Cygolite Metro 300 LED headlight

As I mentioned earlier in the week, I am now a believer in dynamo powered lighting. I guess you can say I saw the light. (Ouch!) There are many reasons: they are bright, they are theft-resistant, batteries don’t ever need to be recharged or replaced. It’s always there, always on (if you just leave it in the on position.) When one gets used to dynamo lights, one stops thinking about the lights themselves.

Now enters a new bike into the mix: The Raleigh Crested Butte. I intend to use the Crested Butte as an everyday bike, and my other two everyday bikes, the Raleigh Wayfarer and the Surly Long Haul Trucker, have dynamo lighting systems. But the Crested Butte won’t “go dynamo” anytime soon, basically because of the expense of a dynamo system. Even if I did it on a budget, a dynamo hub system creeps toward $300. ($50 for a budget dynamo hub, $30 for a decent rim, $40 for spokes, $50 for a wheel build, $60 for the basic B+M light, $30 for a dynamo powered tail light.) Take out the new wheel and add a decent bottle dynamo instead, I’d save about $125 from the above price, but there are no decent bottle dynamos available locally (or for the most part anywhere in the US save for the B+M model available through Peter White.) Ordering from Europe gives me more options, and I may just do that at some point, but can you say expensive shipping? Not only that, but bottle dynamos have more resistance than a hub and can wear the tire.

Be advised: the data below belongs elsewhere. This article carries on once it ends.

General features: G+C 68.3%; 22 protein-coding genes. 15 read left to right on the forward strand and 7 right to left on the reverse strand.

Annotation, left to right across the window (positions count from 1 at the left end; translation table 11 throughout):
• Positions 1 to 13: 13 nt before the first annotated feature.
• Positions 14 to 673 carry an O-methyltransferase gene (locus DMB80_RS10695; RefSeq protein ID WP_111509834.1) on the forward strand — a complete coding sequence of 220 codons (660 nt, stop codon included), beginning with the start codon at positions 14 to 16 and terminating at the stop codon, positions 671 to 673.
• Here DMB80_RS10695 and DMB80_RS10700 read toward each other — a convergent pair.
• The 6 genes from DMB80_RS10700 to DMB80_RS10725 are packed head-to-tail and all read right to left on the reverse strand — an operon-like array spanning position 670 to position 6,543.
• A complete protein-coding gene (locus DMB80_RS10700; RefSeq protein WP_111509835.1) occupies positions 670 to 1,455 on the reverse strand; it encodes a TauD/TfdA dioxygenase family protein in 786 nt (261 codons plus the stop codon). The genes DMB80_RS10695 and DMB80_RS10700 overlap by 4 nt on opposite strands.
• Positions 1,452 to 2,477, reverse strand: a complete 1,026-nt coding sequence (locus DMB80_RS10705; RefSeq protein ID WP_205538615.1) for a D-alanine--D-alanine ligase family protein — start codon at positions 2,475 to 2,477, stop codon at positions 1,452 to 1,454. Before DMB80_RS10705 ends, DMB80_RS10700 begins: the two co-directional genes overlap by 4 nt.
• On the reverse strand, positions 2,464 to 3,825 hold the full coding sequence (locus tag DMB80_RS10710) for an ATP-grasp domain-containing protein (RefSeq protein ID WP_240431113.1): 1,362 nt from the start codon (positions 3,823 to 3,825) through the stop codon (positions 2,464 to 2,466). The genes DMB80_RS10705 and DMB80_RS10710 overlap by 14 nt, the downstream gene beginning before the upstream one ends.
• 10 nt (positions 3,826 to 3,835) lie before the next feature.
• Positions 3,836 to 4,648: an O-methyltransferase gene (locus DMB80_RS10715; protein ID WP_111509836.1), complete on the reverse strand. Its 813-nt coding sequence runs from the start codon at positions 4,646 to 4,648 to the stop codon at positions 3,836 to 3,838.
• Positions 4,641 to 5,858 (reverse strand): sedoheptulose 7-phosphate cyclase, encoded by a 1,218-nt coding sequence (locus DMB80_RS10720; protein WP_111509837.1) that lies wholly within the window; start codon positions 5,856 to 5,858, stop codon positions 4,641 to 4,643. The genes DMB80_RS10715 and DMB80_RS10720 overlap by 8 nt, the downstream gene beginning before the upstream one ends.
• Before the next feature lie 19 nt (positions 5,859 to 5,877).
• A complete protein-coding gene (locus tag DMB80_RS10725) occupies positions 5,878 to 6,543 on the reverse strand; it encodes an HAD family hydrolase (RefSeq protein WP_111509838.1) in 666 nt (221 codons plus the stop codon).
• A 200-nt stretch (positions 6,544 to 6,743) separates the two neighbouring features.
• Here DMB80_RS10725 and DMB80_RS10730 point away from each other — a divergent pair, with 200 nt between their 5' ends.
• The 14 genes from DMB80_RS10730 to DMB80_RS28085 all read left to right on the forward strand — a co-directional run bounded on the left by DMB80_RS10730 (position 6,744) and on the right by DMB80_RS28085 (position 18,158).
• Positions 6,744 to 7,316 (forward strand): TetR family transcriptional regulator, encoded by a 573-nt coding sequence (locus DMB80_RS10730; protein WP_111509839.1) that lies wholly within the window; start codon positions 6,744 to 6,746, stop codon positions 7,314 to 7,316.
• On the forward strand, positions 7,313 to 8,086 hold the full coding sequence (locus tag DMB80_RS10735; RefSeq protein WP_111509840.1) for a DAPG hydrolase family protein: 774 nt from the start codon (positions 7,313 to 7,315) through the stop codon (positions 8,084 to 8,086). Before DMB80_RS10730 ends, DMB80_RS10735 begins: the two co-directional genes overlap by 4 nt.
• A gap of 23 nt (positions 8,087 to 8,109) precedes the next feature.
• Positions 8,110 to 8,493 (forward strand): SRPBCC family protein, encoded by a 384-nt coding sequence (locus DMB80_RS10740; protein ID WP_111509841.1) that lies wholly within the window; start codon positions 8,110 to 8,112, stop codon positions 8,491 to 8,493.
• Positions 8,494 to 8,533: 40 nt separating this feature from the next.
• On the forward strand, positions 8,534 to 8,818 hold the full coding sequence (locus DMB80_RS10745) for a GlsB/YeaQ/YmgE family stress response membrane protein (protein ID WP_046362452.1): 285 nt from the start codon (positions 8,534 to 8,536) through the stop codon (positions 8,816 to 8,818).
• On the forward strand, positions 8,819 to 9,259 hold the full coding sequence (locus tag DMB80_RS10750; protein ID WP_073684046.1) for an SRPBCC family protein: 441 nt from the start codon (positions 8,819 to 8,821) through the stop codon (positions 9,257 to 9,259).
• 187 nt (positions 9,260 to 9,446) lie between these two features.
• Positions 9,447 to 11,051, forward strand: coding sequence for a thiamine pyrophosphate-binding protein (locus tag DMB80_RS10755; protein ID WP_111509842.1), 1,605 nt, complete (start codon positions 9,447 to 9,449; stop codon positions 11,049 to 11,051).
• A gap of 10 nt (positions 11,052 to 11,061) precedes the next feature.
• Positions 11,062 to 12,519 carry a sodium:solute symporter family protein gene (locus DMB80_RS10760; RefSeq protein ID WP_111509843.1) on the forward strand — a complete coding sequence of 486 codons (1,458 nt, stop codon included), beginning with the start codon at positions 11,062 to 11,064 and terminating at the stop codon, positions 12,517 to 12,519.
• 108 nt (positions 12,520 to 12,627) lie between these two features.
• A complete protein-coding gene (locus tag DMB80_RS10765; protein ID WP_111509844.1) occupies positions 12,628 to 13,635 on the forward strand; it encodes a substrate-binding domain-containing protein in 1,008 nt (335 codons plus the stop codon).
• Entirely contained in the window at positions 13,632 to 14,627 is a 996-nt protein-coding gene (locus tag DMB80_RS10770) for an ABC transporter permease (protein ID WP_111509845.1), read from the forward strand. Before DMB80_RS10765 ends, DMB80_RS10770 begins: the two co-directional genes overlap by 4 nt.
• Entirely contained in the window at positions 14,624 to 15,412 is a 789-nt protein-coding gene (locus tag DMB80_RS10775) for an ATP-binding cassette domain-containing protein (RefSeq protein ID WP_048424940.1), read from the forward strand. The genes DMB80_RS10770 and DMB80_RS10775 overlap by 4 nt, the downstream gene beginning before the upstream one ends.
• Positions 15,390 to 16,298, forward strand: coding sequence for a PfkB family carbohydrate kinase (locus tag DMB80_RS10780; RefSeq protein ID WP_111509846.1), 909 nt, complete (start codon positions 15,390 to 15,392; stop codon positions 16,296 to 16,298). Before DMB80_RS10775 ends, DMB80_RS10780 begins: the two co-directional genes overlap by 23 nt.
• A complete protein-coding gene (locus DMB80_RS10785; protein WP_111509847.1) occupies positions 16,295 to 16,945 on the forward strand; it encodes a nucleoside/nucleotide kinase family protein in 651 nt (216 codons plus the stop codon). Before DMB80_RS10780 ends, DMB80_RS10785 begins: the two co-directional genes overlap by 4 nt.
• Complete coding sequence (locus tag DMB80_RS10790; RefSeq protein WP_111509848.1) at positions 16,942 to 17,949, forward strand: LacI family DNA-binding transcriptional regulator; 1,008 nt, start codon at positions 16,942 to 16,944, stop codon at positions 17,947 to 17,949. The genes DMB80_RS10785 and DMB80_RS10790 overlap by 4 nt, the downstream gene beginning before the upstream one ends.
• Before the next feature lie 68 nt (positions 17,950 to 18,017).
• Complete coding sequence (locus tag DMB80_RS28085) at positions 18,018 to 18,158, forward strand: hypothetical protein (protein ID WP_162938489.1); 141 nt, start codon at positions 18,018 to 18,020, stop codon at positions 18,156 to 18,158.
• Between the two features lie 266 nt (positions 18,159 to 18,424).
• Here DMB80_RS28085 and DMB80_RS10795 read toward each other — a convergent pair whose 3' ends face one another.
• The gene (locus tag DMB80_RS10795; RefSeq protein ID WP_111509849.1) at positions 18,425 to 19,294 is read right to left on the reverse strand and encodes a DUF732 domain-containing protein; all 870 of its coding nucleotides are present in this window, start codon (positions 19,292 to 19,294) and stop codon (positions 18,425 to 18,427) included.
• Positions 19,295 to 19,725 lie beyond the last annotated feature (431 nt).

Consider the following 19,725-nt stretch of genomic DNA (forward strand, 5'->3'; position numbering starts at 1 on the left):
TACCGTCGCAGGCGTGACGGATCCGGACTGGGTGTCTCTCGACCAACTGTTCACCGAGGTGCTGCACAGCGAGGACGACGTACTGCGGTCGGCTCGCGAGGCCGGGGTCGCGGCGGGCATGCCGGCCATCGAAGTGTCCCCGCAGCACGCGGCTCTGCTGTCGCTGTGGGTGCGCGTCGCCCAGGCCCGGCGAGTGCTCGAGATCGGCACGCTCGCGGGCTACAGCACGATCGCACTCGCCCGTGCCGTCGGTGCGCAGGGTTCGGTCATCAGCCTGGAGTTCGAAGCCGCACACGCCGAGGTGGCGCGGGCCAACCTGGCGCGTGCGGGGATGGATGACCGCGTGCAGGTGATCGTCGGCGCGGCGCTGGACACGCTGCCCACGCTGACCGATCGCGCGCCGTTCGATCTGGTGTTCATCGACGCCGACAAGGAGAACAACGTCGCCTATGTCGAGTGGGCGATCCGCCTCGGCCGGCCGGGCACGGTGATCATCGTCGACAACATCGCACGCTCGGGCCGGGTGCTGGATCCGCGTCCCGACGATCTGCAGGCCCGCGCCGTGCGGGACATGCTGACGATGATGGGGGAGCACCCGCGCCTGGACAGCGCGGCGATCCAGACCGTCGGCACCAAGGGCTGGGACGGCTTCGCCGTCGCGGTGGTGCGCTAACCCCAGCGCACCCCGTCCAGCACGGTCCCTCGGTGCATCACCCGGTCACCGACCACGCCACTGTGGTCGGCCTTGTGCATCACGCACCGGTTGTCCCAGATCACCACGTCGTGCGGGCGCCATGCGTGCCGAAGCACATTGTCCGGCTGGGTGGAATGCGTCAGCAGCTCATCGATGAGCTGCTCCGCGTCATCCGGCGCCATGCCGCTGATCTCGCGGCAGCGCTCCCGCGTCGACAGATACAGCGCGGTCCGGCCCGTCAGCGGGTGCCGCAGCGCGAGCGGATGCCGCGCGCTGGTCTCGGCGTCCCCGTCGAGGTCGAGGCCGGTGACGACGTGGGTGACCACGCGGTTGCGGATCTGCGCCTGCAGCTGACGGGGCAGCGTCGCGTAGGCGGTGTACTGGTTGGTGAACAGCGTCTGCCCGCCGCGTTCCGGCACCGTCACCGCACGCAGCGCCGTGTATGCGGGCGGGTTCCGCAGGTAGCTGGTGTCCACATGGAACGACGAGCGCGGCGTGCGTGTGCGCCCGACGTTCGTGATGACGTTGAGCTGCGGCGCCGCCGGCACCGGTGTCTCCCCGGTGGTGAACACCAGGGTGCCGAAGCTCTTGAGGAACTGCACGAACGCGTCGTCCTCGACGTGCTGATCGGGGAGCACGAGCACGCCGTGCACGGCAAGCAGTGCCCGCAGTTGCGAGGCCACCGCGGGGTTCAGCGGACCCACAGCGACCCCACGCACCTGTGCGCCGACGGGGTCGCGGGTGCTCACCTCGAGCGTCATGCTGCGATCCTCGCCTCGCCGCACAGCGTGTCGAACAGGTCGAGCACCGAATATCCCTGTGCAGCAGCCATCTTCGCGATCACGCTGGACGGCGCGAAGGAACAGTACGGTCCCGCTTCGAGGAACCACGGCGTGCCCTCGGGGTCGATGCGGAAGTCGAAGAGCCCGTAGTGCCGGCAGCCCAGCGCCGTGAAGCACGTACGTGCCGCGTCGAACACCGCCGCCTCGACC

So for now, a battery powered headlamp will suffice. Of course, since I’ve gone dynamo I haven’t bought a battery powered headlamp in at least two years. And most of the ones I had are MIA, leaving only one, my Princeton Tec EOS that is mounted on my helmet. But I want to keep it on my helmet, so a new light had to be purchased.